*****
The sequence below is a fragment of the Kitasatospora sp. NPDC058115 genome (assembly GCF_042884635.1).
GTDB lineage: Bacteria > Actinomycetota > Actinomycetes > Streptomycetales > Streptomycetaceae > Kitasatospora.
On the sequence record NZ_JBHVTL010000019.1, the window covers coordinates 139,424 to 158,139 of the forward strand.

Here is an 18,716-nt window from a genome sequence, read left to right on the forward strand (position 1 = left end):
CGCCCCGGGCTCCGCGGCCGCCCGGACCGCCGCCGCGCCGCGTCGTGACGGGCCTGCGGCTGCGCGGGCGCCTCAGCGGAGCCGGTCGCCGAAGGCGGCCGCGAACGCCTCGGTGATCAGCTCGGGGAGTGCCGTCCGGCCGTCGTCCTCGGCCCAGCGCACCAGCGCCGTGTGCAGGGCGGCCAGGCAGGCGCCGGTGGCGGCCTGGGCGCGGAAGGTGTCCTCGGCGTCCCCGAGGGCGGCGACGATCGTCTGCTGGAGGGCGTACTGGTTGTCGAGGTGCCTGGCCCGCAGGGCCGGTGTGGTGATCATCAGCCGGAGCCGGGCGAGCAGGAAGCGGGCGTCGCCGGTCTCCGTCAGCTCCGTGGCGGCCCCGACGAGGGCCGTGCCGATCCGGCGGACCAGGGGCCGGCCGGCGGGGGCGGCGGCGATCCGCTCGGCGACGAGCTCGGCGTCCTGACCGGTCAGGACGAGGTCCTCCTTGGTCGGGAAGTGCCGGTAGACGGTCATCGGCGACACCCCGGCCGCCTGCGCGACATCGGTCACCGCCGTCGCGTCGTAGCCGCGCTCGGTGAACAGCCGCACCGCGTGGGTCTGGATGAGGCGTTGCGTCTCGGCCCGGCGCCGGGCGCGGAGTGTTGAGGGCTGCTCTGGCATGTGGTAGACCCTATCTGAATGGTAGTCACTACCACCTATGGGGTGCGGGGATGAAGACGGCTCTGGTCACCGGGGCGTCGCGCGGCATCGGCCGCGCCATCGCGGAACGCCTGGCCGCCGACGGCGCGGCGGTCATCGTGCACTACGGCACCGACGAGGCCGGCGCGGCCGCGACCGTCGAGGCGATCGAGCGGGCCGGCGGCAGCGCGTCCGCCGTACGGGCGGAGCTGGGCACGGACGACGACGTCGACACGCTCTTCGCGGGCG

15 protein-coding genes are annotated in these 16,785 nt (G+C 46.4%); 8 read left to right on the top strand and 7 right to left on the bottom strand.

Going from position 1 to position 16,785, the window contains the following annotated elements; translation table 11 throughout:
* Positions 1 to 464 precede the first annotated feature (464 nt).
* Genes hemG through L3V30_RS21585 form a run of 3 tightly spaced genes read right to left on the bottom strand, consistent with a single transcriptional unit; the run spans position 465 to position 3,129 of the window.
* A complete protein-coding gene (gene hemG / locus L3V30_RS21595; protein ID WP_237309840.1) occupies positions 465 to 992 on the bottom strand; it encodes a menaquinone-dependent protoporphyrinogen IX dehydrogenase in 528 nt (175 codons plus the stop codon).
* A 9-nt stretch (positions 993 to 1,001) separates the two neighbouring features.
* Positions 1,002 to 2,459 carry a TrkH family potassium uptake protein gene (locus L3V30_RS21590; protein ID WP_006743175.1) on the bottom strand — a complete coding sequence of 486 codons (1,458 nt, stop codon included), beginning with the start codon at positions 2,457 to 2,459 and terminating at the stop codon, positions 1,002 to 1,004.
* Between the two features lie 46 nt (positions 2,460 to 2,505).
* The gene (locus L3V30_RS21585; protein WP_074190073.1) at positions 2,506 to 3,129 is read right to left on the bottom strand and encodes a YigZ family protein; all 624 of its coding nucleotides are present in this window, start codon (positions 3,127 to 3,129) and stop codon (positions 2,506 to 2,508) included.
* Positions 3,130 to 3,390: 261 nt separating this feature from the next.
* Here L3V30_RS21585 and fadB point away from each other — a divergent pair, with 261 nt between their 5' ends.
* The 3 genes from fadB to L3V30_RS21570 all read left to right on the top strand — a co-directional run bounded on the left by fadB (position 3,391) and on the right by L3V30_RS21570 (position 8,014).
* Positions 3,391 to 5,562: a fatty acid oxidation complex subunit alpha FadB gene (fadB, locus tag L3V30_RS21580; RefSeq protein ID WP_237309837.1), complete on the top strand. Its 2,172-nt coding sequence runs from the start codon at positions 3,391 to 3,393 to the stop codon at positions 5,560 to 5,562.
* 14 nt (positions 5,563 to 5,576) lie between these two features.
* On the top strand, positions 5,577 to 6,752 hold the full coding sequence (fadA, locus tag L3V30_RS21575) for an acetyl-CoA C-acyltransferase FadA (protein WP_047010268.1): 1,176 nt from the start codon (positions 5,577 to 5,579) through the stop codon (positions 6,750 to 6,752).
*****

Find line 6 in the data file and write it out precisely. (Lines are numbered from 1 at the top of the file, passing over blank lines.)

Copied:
15 protein-coding genes are annotated in these 16,785 nt (G+C 46.4%); 8 read left to right on the top strand and 7 right to left on the bottom strand.